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Brain-boosting supplements sold in the US that contain FDA-rejected dementia drugs

Warning over ‘natural’ brain-boosting supplements sold in the US that contain FDA-rejected dementia drugs which can fuel depression and anxiety

  • Harvard researchers have found piracetam, a banned drug in the US, openly listed on the labels of at least five brain-boosting supplements  
  • The drug has side effects of anxiety and depression when given in small doses
  • Researchers warn there is no telling how much piracetam there is in these unregulated supplements 

Several brain-boosting supplements sold in the US contain an FDA-rejected drug that is sold in other countries to treat dementia patients. 

Piracetam was denied approval to be sold as a dietary supplement in the US after a major review of 24 studies involving 11,000 patients in 2012 found it had little impact on cognition. 

And yet, Harvard researchers have found the drug openly listed on the labels of at least five brain-boosting supplements sold to Americans online.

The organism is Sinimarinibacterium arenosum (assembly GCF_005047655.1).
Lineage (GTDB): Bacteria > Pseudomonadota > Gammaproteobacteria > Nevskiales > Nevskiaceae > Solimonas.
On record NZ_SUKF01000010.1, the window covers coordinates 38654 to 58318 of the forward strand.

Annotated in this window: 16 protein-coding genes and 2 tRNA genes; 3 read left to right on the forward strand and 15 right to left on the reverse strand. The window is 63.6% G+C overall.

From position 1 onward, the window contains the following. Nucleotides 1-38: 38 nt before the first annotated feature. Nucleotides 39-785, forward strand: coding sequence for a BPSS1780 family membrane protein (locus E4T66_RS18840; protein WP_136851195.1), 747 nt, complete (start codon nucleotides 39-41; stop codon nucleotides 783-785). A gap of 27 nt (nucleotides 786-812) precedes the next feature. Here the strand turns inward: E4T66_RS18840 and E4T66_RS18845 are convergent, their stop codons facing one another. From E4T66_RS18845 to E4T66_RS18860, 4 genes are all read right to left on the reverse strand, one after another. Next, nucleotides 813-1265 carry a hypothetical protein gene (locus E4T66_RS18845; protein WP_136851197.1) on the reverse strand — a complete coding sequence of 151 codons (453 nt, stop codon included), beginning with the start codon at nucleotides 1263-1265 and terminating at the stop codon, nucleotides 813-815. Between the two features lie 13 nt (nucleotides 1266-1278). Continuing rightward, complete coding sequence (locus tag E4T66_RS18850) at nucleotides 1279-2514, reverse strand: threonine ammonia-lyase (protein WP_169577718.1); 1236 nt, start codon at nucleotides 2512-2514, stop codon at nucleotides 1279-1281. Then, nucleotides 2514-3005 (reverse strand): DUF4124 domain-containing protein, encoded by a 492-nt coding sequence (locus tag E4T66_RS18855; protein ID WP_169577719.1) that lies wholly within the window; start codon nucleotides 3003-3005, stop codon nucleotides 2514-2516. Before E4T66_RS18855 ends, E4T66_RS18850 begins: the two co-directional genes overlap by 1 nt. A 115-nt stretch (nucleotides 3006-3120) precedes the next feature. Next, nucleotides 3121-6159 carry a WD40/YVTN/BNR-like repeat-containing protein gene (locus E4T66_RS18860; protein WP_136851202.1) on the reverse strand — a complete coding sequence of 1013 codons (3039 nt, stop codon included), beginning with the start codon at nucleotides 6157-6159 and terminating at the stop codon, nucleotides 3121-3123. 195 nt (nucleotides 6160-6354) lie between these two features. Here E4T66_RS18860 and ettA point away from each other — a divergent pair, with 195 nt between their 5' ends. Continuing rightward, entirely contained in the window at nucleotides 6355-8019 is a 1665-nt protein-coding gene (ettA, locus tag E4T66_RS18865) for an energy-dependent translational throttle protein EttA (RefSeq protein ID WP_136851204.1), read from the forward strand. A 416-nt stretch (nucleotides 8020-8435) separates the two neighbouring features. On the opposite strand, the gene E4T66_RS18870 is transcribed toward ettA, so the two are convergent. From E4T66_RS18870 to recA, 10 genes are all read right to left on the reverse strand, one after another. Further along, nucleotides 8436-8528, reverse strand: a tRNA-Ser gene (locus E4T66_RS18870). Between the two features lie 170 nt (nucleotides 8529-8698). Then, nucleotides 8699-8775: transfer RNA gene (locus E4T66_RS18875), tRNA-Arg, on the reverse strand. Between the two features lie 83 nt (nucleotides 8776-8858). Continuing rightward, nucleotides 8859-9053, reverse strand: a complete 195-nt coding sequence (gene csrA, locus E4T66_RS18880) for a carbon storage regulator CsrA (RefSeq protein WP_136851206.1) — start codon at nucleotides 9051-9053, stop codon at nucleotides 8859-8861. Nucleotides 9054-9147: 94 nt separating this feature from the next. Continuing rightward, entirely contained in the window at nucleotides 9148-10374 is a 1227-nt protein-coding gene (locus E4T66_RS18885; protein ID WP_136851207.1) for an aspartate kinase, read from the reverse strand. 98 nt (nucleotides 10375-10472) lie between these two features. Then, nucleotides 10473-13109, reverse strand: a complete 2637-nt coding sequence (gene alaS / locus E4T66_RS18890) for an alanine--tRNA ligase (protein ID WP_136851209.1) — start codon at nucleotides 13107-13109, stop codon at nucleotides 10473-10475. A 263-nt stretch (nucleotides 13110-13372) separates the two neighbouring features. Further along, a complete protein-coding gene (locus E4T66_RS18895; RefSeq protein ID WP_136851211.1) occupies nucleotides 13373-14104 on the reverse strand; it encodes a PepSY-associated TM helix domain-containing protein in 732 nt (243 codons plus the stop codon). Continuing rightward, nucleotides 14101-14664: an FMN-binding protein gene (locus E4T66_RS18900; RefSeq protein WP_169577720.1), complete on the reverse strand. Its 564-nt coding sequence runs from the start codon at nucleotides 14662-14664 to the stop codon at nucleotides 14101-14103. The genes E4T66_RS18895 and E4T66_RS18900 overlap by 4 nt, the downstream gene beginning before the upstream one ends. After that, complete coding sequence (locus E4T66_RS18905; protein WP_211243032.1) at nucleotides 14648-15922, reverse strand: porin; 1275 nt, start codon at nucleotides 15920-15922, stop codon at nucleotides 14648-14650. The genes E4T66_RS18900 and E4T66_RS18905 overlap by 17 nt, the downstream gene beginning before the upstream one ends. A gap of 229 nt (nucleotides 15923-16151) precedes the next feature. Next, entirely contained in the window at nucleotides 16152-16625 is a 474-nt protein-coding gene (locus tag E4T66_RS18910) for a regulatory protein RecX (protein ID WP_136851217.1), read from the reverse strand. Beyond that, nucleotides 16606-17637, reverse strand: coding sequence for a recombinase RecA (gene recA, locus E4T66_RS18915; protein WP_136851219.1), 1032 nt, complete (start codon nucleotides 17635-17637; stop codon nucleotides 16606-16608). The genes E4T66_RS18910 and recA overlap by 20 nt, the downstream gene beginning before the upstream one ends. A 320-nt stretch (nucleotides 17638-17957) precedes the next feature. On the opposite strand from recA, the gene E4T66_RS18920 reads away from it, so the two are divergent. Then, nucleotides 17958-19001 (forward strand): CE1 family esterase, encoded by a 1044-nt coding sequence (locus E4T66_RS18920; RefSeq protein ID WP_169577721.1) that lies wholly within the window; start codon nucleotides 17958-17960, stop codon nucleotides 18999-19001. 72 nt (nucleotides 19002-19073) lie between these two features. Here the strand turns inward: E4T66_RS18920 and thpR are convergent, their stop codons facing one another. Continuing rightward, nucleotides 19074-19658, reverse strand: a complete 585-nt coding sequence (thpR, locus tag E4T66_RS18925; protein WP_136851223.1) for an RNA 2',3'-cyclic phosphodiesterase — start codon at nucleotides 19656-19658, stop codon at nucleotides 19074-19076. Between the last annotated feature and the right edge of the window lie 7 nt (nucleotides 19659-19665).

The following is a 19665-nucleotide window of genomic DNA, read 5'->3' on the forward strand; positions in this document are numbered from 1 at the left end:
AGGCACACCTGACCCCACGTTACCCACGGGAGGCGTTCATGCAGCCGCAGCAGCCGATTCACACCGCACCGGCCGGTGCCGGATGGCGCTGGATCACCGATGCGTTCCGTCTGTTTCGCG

Experts warn that supplements fall into a grey area of regulation, meaning there is no knowing what proportion of these products is piracetam, a drug that can cause anxiety, depression, and agitation even in small doses. 

Harvard researchers found three makes – Relentless Improvement, Nootropics, and Specialty Pharmacy – explicitly sold their products as piracetam. Two other suppliers, BPS and Cognitive Nutrition, had different names for their products, but listed piracetam on the label

The findings, published in the Journal of the American Medical Association on Monday, are only the latest account of piracetam finding its way into US households. 

In fact, it has become something of a favorite in Silicon Valley among workers who micro-dose brain-enhancement drugs known as ‘nootropics’, from the Greek words for ‘mind’ and ‘bending’.  

Piracetam itself was invented in 1964 by Corneliu E Giurgea, the Romanian chemist who coined the term ‘nootropics’. 

But the FDA has been steadfast in its refusal to follow EU countries in approving the drug for dietary use, playing whack-a-mole with suppliers. 

The study, by Dr Pieter Cohen and colleagues at Harvard Medical School, showed that another FDA warning is in order. 

They found three makes – Relentless Improvement, Nootropics, and Specialty Pharmacy – explicitly sold their products as piracetam. 

Two other suppliers, BPS and Cognitive Nutrition, had different names for their products, but listed piracetam on the label. 

Experts say they are stunned at the blatancy. 

‘It seems kind of bold to put a non-approved substance on the label,’ Dr David Seres, associate professor of medicine at the Institute of Human Nutrition at Columbia University Medical Center, told the medical news site Stat News. 

‘It’s horrifying but not terribly surprising.’

Read more at DailyMail.co.uk


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